Comments (4)

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  1. What an inspiring post, it gave me a lot of hope because I feel like I’m in a similar situation to what you were in. I’m a fairly new reader so I’m gonna go read more of your blog :)

  2. Beti Spangel says:

    I really enjoyed the points you made here, especially as someone who has just made the grand canyonesque (for me) leap of working full-time to part-time. I’m trying to keep cognizant of my feelings and thought processes as I make this transition, because I went part-time for a reason (to write more and get more done on the homestead), not to stare off into space for an hour and then take a nap. Fortunately, I have the friendship and support of numerous people who believe in me and inspire me with their own accomplishments, so I’m in good company.

    Last weekend, myself (the writer) and three friends (life coach, yoga instructor, and chef)held our first Women’s Empowerment Retreat. It was a full weekend and we worked our butts off putting it together. We spent a lot of time going back and forth between “this is going to be awesome!” to “we don’t know what the hell we’re doing!” Not only did it sell out, but the participants LOVED it and we got rave reviews! Talk about validating! Just as things finally came together for you at the right time, I am now experiencing a similar shift. Course, let’s not underestimate the value of actually getting off your ass and doing the work.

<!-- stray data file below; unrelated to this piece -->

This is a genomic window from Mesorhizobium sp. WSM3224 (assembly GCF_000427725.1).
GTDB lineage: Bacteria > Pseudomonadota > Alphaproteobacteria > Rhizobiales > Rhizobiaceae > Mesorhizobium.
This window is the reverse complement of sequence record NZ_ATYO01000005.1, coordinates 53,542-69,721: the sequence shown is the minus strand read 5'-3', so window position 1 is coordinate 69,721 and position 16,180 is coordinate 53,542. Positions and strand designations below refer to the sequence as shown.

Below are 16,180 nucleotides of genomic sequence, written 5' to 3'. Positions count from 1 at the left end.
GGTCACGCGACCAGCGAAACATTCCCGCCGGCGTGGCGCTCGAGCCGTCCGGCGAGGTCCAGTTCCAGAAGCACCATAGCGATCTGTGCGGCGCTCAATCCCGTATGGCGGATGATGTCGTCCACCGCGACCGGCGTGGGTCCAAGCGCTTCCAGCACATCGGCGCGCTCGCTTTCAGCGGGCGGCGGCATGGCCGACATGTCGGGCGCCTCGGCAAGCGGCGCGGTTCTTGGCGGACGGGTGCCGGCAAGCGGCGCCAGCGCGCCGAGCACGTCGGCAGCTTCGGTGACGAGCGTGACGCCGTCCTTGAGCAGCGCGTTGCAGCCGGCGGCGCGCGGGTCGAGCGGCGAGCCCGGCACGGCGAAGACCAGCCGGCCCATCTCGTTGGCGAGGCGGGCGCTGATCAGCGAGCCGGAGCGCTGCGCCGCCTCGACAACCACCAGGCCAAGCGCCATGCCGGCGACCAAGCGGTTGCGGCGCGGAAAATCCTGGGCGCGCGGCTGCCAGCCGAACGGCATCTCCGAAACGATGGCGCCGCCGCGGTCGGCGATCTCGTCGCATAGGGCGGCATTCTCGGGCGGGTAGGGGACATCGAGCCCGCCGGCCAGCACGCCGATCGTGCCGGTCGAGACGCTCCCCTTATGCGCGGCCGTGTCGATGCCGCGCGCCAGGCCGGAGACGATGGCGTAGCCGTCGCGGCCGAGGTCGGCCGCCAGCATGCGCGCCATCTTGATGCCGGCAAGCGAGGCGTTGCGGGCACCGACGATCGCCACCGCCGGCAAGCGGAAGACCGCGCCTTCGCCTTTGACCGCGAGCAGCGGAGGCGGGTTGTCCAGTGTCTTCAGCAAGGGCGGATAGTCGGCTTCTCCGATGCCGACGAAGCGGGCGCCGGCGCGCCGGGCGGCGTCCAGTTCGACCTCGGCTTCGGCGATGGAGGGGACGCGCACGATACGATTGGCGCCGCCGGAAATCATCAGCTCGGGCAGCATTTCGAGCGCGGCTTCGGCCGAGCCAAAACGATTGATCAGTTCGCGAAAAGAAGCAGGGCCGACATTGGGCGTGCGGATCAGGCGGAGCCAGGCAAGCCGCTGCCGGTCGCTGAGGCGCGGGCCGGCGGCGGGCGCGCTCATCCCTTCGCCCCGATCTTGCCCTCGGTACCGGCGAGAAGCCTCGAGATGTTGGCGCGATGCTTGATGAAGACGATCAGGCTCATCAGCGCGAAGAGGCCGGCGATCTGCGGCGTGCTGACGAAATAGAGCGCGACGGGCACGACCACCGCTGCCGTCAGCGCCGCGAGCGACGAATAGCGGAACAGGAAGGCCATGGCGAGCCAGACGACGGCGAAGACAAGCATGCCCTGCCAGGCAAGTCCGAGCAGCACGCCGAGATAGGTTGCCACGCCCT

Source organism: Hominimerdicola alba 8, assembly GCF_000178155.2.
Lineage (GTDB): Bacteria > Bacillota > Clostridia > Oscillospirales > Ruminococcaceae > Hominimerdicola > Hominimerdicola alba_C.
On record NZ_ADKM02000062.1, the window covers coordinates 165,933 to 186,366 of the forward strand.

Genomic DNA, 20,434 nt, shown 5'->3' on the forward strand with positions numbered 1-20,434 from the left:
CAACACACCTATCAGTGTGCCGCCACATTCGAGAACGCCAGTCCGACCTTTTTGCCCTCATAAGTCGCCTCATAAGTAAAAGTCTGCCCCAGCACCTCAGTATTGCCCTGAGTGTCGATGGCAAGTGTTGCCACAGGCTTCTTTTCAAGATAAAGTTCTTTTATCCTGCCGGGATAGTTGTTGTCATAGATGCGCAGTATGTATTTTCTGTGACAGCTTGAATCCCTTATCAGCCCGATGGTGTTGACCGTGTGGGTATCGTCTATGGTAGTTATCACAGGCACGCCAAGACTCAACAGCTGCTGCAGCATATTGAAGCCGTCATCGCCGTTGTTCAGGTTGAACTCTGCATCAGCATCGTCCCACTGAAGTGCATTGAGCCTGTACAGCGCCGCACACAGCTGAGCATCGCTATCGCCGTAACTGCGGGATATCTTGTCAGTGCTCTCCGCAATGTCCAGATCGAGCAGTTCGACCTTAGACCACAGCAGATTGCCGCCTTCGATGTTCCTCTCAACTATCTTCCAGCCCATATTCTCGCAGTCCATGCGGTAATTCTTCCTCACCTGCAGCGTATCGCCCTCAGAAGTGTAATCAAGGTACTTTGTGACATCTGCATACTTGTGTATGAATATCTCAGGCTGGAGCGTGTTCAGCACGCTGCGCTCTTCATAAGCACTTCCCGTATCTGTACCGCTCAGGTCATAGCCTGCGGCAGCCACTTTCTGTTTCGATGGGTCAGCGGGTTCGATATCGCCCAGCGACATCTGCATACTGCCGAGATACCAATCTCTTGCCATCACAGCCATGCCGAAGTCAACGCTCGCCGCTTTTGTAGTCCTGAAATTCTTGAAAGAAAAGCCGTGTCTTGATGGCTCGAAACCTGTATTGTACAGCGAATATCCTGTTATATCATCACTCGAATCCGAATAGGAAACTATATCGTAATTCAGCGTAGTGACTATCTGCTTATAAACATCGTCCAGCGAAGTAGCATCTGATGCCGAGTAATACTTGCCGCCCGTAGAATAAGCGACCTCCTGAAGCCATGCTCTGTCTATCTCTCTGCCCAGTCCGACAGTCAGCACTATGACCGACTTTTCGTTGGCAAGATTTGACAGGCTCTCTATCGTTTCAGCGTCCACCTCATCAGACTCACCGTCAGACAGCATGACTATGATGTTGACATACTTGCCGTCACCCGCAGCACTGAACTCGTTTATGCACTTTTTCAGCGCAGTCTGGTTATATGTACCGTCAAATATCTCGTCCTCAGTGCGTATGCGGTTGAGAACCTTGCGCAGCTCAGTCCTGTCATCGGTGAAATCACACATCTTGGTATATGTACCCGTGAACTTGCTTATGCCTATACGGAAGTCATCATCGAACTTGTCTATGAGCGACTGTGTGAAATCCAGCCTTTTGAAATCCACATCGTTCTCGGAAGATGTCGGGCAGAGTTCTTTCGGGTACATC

I’m with you on the journey part. I, too, am a planner and destination-focused gal. I’m finally seeing that getting there is half the fun.

    Can’t wait to reat Part II of this post!

    • Cara Stein says:

      Beti, I’m so happy for you! It sounds like you’re rocking your new life. Congratulations on the retreat going so great–that is awesome!

      Part II is up as of this morning–I hope you enjoy it, too. :)